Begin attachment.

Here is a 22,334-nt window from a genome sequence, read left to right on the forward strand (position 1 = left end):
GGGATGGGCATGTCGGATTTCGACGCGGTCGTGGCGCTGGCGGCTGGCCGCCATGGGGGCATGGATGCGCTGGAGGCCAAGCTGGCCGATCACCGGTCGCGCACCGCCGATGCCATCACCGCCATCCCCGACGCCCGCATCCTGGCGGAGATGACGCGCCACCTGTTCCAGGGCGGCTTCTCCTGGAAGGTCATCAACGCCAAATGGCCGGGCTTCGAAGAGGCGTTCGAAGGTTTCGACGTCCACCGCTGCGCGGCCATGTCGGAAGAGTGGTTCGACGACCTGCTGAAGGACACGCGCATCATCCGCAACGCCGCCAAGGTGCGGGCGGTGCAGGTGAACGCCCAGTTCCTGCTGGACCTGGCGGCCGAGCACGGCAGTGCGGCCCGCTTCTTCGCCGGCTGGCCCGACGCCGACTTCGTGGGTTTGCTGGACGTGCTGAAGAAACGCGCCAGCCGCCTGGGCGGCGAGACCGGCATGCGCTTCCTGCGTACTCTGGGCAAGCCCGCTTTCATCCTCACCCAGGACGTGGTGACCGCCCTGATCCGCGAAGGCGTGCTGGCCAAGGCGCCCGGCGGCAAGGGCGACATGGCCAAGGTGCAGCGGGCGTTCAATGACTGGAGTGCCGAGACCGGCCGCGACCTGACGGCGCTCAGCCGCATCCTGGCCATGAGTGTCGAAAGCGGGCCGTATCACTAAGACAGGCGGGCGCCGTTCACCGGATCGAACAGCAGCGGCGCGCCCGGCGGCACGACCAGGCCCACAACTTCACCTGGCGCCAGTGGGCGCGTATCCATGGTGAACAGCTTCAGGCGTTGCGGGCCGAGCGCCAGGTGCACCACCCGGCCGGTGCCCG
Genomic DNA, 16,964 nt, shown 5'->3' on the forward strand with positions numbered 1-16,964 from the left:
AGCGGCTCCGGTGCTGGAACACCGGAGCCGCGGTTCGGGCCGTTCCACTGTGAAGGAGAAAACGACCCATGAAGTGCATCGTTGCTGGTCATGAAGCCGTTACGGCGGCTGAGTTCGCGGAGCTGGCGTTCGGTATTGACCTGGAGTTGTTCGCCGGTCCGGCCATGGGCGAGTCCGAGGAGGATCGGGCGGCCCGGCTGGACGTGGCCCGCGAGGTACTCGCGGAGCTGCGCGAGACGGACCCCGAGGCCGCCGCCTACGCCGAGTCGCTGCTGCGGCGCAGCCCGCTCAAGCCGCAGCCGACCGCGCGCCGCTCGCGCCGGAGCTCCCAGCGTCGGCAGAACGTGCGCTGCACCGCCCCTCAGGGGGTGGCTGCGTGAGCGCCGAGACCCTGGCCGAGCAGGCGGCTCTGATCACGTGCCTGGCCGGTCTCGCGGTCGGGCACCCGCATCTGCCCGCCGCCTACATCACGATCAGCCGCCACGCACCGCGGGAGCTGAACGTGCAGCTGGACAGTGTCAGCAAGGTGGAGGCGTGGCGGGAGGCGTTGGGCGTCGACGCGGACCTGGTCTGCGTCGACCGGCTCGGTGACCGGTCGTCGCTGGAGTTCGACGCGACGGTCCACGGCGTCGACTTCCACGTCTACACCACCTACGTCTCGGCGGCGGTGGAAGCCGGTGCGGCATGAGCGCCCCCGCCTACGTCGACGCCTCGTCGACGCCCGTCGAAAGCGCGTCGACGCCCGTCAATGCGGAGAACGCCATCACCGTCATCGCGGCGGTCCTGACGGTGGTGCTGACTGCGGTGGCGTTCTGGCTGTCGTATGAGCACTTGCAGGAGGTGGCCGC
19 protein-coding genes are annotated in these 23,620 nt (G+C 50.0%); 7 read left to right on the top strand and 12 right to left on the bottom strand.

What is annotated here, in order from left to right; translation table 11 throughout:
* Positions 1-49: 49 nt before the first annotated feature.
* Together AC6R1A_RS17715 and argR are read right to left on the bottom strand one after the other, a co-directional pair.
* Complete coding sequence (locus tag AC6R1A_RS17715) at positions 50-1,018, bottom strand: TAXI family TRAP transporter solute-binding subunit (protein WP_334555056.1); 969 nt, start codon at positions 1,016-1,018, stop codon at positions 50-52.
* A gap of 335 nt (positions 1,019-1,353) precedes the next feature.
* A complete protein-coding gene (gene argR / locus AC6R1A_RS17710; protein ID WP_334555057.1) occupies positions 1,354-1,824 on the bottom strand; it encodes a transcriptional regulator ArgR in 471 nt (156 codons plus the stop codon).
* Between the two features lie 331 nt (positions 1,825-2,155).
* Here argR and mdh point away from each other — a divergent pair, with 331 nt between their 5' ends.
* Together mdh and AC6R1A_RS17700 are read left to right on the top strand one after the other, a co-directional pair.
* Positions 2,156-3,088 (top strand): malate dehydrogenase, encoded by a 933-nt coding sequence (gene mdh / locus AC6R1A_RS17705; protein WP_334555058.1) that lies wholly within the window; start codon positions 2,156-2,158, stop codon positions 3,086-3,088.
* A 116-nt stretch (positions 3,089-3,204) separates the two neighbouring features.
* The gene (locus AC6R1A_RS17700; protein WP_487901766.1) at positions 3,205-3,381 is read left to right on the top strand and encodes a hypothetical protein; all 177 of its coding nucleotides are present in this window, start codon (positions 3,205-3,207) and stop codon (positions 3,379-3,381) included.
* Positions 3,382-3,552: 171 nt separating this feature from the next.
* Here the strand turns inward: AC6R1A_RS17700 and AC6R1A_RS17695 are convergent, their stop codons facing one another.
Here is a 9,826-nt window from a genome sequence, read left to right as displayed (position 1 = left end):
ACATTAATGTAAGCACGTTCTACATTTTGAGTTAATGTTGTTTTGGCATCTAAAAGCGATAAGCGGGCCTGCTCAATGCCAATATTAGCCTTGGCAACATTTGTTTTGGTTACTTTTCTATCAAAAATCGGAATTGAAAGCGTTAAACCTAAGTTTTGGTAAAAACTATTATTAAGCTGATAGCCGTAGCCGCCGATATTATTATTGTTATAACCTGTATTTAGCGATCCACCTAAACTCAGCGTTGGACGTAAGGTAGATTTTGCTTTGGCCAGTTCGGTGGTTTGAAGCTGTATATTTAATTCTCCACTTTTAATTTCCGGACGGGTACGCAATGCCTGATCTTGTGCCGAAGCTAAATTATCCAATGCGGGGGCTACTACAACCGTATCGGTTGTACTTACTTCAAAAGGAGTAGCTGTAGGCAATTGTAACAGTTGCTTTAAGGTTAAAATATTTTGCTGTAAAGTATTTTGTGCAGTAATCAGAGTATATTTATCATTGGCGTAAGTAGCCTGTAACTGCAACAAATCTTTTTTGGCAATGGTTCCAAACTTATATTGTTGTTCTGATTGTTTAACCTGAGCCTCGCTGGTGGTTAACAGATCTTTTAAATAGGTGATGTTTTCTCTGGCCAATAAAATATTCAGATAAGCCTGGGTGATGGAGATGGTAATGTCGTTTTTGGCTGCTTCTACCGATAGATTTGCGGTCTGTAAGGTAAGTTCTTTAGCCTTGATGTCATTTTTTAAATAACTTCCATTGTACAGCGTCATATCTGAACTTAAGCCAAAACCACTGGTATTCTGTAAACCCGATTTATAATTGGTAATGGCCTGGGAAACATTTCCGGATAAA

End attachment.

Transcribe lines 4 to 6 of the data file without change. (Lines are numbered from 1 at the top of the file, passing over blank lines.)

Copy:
AGCGGCTCCGGTGCTGGAACACCGGAGCCGCGGTTCGGGCCGTTCCACTGTGAAGGAGAAAACGACCCATGAAGTGCATCGTTGCTGGTCATGAAGCCGTTACGGCGGCTGAGTTCGCGGAGCTGGCGTTCGGTATTGACCTGGAGTTGTTCGCCGGTCCGGCCATGGGCGAGTCCGAGGAGGATCGGGCGGCCCGGCTGGACGTGGCCCGCGAGGTACTCGCGGAGCTGCGCGAGACGGACCCCGAGGCCGCCGCCTACGCCGAGTCGCTGCTGCGGCGCAGCCCGCTCAAGCCGCAGCCGACCGCGCGCCGCTCGCGCCGGAGCTCCCAGCGTCGGCAGAACGTGCGCTGCACCGCCCCTCAGGGGGTGGCTGCGTGAGCGCCGAGACCCTGGCCGAGCAGGCGGCTCTGATCACGTGCCTGGCCGGTCTCGCGGTCGGGCACCCGCATCTGCCCGCCGCCTACATCACGATCAGCCGCCACGCACCGCGGGAGCTGAACGTGCAGCTGGACAGTGTCAGCAAGGTGGAGGCGTGGCGGGAGGCGTTGGGCGTCGACGCGGACCTGGTCTGCGTCGACCGGCTCGGTGACCGGTCGTCGCTGGAGTTCGACGCGACGGTCCACGGCGTCGACTTCCACGTCTACACCACCTACGTCTCGGCGGCGGTGGAAGCCGGTGCGGCATGAGCGCCCCCGCCTACGTCGACGCCTCGTCGACGCCCGTCGAAAGCGCGTCGACGCCCGTCAATGCGGAGAACGCCATCACCGTCATCGCGGCGGTCCTGACGGTGGTGCTGACTGCGGTGGCGTTCTGGCTGTCGTATGAGCACTTGCAGGAGGTGGCCGC
19 protein-coding genes are annotated in these 23,620 nt (G+C 50.0%); 7 read left to right on the top strand and 12 right to left on the bottom strand.

What is annotated here, in order from left to right; translation table 11 throughout: